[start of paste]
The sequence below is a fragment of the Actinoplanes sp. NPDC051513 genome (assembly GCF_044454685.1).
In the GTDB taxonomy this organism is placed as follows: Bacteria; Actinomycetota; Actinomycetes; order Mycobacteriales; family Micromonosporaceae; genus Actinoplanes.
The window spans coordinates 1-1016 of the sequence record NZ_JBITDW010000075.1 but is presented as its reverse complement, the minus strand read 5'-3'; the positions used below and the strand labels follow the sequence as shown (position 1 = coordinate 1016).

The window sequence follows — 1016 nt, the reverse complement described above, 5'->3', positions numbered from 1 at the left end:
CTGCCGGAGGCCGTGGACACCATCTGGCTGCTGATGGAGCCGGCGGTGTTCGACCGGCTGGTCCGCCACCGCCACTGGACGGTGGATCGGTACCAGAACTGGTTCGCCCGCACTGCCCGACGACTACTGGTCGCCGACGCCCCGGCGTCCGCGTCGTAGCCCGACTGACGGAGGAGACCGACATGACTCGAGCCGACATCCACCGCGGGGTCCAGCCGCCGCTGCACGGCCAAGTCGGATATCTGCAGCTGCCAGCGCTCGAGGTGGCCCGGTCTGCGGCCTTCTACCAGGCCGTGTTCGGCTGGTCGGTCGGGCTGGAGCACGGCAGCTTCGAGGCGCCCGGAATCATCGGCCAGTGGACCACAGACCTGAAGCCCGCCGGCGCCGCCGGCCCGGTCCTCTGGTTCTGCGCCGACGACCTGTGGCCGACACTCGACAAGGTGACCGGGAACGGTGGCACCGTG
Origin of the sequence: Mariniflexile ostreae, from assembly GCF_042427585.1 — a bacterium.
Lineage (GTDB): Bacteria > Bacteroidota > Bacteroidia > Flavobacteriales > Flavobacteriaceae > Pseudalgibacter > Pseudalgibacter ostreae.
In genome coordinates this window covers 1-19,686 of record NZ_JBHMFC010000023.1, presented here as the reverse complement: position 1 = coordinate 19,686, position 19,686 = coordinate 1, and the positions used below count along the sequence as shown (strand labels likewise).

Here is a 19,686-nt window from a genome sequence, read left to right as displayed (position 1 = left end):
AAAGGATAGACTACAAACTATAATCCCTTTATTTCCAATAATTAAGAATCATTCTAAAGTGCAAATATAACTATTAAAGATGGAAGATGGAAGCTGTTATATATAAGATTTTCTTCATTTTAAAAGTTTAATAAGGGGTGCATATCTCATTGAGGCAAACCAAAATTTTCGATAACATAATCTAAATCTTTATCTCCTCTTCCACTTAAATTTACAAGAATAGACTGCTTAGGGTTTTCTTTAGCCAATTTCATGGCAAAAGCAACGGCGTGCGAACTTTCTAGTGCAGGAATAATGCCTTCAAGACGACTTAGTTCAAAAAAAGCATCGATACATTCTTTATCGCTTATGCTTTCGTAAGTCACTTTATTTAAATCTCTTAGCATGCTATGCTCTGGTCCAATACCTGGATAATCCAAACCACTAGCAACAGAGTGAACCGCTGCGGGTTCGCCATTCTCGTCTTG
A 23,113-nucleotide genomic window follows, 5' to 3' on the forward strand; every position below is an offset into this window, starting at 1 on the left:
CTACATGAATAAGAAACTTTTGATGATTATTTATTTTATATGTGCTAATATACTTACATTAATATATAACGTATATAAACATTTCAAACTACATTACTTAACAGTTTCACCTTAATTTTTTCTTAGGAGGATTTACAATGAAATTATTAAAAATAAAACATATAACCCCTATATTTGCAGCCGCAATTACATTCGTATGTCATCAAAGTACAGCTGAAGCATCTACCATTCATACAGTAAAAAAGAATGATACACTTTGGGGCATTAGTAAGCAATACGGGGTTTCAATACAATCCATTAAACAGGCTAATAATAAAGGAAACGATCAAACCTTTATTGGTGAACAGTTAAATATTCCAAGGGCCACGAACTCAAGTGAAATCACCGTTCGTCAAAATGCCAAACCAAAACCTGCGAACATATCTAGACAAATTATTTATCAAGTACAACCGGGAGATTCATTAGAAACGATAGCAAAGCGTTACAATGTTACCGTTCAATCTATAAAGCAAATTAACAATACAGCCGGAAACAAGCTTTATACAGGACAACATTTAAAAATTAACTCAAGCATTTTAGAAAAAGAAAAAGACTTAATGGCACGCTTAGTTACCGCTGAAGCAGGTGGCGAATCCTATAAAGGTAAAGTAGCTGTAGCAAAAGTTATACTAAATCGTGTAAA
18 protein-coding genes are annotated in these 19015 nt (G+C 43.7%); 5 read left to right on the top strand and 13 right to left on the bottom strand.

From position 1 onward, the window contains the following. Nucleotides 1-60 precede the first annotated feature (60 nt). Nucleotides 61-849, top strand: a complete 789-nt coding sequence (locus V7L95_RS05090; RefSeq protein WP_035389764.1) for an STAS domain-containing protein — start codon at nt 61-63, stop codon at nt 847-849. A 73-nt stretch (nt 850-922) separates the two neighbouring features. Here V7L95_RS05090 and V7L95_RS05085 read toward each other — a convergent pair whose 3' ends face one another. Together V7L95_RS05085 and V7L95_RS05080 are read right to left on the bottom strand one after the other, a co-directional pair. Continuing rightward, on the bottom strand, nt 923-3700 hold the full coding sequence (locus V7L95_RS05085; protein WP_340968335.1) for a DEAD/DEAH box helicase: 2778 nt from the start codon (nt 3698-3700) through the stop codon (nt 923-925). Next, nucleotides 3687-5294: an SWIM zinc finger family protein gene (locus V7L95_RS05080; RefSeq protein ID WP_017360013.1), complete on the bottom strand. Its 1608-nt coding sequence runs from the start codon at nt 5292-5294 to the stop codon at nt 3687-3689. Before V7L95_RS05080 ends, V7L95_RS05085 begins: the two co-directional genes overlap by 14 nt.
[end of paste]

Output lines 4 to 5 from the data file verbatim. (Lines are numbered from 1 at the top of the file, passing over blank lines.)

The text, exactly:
The window sequence follows — 1016 nt, the reverse complement described above, 5'->3', positions numbered from 1 at the left end:
CTGCCGGAGGCCGTGGACACCATCTGGCTGCTGATGGAGCCGGCGGTGTTCGACCGGCTGGTCCGCCACCGCCACTGGACGGTGGATCGGTACCAGAACTGGTTCGCCCGCACTGCCCGACGACTACTGGTCGCCGACGCCCCGGCGTCCGCGTCGTAGCCCGACTGACGGAGGAGACCGACATGACTCGAGCCGACATCCACCGCGGGGTCCAGCCGCCGCTGCACGGCCAAGTCGGATATCTGCAGCTGCCAGCGCTCGAGGTGGCCCGGTCTGCGGCCTTCTACCAGGCCGTGTTCGGCTGGTCGGTCGGGCTGGAGCACGGCAGCTTCGAGGCGCCCGGAATCATCGGCCAGTGGACCACAGACCTGAAGCCCGCCGGCGCCGCCGGCCCGGTCCTCTGGTTCTGCGCCGACGACCTGTGGCCGACACTCGACAAGGTGACCGGGAACGGTGGCACCGTG